Wilshere was able to make 27 Premier League appearances for Bournemouth after choosing to go on loan during the 16/17 season. Having watched a lot of these games, it was apparent he was changing stylistically. He was reading the game from deeper and relying less on close-quarter control and more on technical security; less on sucking in defenders to pass and move around and more on facilitating to teammates. He was now a surveyor of the game picking his moments to break forward while providing a platform.

Here’s an example of his trademark technicality with a slightly diminished burst compared to his earlier years:

Defining Moment: A game defined by a brilliant 5+ minutes yet a rather disjointed overall team performance, Wilshere was Arsenal’s one constant performer in the Liverpool match in December. He was excellent in his defensive covering and never hid in possession despite the constant Liverpool pressure.


I’m not blind to Jack’s deficiencies by any means, I just chose to ignore them for this piece. Football is a game that should evoke joy and the positives behind Wilshere’s skillset give me this in abundance. It’s very possible Jack’s tenure at his childhood club could be coming to an end this summer. If so, I for one have been grateful for every turn, every burst, every pass, and every bead of sweat he has left on the pitch. Let’s hope for a happy ending.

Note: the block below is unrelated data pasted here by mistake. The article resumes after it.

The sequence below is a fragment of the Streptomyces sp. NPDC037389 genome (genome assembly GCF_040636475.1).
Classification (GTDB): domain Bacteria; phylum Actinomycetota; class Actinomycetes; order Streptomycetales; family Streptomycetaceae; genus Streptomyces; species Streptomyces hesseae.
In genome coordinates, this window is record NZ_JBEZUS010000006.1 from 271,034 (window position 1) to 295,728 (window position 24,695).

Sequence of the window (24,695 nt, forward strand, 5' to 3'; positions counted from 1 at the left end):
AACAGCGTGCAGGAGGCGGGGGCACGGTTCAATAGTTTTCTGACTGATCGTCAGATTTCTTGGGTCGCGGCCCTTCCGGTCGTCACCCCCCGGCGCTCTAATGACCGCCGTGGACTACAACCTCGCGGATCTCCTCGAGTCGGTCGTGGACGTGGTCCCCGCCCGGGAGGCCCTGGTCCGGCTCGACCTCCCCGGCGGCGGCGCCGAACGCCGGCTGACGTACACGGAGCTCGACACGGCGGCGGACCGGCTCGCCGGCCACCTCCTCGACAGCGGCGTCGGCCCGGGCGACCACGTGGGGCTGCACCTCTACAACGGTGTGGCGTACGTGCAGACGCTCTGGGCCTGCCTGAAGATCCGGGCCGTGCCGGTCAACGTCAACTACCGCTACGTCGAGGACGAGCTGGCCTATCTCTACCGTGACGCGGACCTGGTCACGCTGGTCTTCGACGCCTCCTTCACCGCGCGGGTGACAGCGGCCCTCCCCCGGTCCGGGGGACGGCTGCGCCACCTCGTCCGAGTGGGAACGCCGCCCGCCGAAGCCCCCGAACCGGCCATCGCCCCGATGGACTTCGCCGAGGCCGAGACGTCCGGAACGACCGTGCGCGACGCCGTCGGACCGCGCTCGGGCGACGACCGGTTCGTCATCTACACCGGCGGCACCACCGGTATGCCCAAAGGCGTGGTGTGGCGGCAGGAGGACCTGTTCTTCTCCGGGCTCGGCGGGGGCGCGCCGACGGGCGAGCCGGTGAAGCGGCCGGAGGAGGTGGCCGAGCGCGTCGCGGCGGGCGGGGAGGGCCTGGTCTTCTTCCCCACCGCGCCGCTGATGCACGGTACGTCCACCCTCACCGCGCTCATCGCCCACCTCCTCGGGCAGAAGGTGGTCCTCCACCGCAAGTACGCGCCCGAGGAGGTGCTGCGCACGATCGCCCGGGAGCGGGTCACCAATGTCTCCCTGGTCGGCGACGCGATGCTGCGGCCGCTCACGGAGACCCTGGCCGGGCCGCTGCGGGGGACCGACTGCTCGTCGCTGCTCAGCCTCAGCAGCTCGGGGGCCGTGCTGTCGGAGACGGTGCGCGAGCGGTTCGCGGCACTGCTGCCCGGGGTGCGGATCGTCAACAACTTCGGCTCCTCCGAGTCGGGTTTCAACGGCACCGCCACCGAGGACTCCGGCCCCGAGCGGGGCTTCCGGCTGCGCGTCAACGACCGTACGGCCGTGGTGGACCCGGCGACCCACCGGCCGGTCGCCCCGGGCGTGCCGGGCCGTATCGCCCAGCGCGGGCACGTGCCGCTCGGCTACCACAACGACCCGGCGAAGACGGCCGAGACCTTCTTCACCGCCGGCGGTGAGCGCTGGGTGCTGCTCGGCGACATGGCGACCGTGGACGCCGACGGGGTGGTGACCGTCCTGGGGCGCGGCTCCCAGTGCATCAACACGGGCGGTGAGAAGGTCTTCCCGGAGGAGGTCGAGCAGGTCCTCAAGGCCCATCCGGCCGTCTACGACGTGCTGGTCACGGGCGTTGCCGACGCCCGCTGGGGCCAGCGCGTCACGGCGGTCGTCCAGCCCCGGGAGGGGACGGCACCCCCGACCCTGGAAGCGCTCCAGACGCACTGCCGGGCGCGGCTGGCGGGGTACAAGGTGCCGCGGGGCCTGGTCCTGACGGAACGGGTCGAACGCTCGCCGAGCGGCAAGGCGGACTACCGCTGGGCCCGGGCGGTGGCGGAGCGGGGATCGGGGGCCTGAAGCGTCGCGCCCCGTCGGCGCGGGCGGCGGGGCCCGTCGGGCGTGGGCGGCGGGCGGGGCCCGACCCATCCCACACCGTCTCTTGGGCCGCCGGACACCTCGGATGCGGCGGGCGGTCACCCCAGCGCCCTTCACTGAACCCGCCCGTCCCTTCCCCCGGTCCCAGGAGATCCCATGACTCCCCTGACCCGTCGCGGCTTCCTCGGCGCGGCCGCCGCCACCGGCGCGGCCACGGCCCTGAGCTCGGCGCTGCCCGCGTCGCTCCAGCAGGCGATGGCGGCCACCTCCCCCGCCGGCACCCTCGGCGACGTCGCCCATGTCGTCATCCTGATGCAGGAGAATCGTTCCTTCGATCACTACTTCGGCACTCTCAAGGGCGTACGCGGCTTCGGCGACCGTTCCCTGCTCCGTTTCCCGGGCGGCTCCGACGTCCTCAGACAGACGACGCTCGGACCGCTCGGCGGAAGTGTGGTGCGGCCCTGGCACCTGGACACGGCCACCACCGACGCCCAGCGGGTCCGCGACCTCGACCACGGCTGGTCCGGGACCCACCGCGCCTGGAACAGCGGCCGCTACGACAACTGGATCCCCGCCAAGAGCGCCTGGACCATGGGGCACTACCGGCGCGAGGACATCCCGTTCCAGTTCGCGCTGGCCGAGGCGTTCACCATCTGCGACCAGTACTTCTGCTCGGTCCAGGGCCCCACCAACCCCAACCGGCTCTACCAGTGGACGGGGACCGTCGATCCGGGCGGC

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Pick up one of Jack’s old shirts above 🙂

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One Response to A Wilshere In Time: Take Joy in a Celebration of Jack’s Arsenal Career Thus Far

  1. Victor Thompson March 30, 2018 at 4:11 pm #

    I have praised Jack since he first broke onto the scene Dougie and I have lamented in several articles and comments that I mourned for the damage his injuries have done. He fought to overcome serious and repetitive injuries and never complained. He was determined to overcome the injuries and just when I was at the stage of regretting the fact that he may never wear the red & white again, he came back. It was obvious that his recovery was not complete. He had lost a fair amount of speed and I was not surprised that he was loaned out to see if he could fine-tune his recovery.